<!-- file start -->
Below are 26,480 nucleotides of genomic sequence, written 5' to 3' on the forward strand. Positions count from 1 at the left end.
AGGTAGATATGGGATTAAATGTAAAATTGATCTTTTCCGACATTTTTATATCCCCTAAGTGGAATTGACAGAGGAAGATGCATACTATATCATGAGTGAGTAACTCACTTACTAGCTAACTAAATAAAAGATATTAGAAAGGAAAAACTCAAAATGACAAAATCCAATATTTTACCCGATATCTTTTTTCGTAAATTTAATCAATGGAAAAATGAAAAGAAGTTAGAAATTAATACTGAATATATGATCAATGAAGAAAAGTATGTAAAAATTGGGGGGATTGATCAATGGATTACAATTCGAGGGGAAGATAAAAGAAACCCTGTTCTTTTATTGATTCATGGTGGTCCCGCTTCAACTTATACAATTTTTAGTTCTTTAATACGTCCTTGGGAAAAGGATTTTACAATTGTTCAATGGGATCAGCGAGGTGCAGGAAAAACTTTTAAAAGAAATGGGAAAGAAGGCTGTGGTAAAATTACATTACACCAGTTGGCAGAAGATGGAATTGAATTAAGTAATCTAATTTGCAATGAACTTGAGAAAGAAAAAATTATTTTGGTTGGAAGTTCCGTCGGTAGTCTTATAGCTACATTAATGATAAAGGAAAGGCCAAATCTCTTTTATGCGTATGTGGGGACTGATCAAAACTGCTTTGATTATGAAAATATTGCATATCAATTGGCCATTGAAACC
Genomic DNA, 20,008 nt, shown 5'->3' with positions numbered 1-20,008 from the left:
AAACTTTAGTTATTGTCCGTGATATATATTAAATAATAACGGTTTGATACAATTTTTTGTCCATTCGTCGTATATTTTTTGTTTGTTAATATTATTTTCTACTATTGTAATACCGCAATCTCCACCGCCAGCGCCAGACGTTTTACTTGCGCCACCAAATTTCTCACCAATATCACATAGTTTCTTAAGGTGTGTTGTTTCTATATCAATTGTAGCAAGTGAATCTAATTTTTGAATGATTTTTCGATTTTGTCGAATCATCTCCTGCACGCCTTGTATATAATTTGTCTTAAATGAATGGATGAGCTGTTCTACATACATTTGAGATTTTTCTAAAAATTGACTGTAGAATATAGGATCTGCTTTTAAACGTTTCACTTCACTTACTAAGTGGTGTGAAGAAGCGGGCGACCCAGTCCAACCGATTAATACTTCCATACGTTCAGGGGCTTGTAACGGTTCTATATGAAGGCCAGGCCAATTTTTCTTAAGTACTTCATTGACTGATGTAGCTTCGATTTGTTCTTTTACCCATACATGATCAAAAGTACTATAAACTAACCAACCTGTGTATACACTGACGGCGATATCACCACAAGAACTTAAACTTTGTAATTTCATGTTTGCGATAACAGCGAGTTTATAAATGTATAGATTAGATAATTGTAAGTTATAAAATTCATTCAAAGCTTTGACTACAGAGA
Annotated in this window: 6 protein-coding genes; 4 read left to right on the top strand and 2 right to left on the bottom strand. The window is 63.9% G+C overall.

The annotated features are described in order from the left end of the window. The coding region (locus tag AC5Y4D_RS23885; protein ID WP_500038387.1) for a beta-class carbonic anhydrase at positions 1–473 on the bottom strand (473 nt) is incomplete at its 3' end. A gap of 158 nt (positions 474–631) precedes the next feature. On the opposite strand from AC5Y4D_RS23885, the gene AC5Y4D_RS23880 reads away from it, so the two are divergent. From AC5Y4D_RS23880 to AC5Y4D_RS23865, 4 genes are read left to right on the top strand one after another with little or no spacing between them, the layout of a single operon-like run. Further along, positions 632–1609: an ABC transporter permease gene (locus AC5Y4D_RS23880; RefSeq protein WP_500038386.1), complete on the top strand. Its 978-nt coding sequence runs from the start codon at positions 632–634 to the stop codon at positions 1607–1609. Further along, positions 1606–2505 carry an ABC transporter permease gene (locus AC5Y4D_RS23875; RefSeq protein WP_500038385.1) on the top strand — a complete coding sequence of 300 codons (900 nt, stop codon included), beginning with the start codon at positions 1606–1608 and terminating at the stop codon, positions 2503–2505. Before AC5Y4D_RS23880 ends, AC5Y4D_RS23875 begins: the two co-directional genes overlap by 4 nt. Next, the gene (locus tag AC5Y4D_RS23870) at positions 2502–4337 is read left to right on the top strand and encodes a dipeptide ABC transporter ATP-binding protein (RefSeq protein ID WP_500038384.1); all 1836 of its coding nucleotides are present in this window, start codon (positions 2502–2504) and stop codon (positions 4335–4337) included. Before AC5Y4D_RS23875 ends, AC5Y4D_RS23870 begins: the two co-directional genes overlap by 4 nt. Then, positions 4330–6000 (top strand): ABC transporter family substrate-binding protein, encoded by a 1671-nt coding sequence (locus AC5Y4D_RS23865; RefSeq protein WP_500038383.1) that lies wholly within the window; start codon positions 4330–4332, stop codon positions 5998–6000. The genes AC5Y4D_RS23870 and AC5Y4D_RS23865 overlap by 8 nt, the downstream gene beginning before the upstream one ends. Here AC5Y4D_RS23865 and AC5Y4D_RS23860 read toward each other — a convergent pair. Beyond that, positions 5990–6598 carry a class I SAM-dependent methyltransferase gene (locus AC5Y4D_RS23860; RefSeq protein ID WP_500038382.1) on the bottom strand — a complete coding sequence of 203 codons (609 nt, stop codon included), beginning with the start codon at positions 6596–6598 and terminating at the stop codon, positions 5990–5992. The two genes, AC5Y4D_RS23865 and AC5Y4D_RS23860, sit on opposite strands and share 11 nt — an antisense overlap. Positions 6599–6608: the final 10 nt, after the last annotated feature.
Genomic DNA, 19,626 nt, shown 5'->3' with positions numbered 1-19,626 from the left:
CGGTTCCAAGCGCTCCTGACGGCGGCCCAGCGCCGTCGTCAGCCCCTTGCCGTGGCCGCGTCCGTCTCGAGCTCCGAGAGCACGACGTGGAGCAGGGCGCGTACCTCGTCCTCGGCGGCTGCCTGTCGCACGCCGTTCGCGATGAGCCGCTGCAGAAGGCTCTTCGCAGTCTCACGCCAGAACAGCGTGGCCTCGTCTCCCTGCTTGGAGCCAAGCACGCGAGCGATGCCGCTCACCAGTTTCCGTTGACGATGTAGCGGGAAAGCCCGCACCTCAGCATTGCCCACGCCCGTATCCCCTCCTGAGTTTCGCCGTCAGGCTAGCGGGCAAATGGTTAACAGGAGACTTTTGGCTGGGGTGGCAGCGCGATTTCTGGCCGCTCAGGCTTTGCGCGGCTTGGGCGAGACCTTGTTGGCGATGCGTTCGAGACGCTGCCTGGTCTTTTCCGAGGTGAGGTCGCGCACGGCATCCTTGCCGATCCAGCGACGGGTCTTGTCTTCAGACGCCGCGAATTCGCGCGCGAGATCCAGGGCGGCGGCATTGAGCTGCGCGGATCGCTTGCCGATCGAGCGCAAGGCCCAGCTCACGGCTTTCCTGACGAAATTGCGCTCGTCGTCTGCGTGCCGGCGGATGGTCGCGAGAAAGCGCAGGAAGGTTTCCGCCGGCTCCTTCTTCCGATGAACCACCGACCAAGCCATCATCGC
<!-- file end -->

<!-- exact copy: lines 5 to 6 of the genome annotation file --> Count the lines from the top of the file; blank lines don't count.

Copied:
Annotated in this window: 6 protein-coding genes; 4 read left to right on the top strand and 2 right to left on the bottom strand. The window is 63.9% G+C overall.

The annotated features are described in order from the left end of the window. The coding region (locus tag AC5Y4D_RS23885; protein ID WP_500038387.1) for a beta-class carbonic anhydrase at positions 1–473 on the bottom strand (473 nt) is incomplete at its 3' end. A gap of 158 nt (positions 474–631) precedes the next feature. On the opposite strand from AC5Y4D_RS23885, the gene AC5Y4D_RS23880 reads away from it, so the two are divergent. From AC5Y4D_RS23880 to AC5Y4D_RS23865, 4 genes are read left to right on the top strand one after another with little or no spacing between them, the layout of a single operon-like run. Further along, positions 632–1609: an ABC transporter permease gene (locus AC5Y4D_RS23880; RefSeq protein WP_500038386.1), complete on the top strand. Its 978-nt coding sequence runs from the start codon at positions 632–634 to the stop codon at positions 1607–1609. Further along, positions 1606–2505 carry an ABC transporter permease gene (locus AC5Y4D_RS23875; RefSeq protein WP_500038385.1) on the top strand — a complete coding sequence of 300 codons (900 nt, stop codon included), beginning with the start codon at positions 1606–1608 and terminating at the stop codon, positions 2503–2505. Before AC5Y4D_RS23880 ends, AC5Y4D_RS23875 begins: the two co-directional genes overlap by 4 nt. Next, the gene (locus tag AC5Y4D_RS23870) at positions 2502–4337 is read left to right on the top strand and encodes a dipeptide ABC transporter ATP-binding protein (RefSeq protein ID WP_500038384.1); all 1836 of its coding nucleotides are present in this window, start codon (positions 2502–2504) and stop codon (positions 4335–4337) included. Before AC5Y4D_RS23875 ends, AC5Y4D_RS23870 begins: the two co-directional genes overlap by 4 nt. Then, positions 4330–6000 (top strand): ABC transporter family substrate-binding protein, encoded by a 1671-nt coding sequence (locus AC5Y4D_RS23865; RefSeq protein WP_500038383.1) that lies wholly within the window; start codon positions 4330–4332, stop codon positions 5998–6000. The genes AC5Y4D_RS23870 and AC5Y4D_RS23865 overlap by 8 nt, the downstream gene beginning before the upstream one ends. Here AC5Y4D_RS23865 and AC5Y4D_RS23860 read toward each other — a convergent pair. Beyond that, positions 5990–6598 carry a class I SAM-dependent methyltransferase gene (locus AC5Y4D_RS23860; RefSeq protein ID WP_500038382.1) on the bottom strand — a complete coding sequence of 203 codons (609 nt, stop codon included), beginning with the start codon at positions 6596–6598 and terminating at the stop codon, positions 5990–5992. The two genes, AC5Y4D_RS23865 and AC5Y4D_RS23860, sit on opposite strands and share 11 nt — an antisense overlap. Positions 6599–6608: the final 10 nt, after the last annotated feature.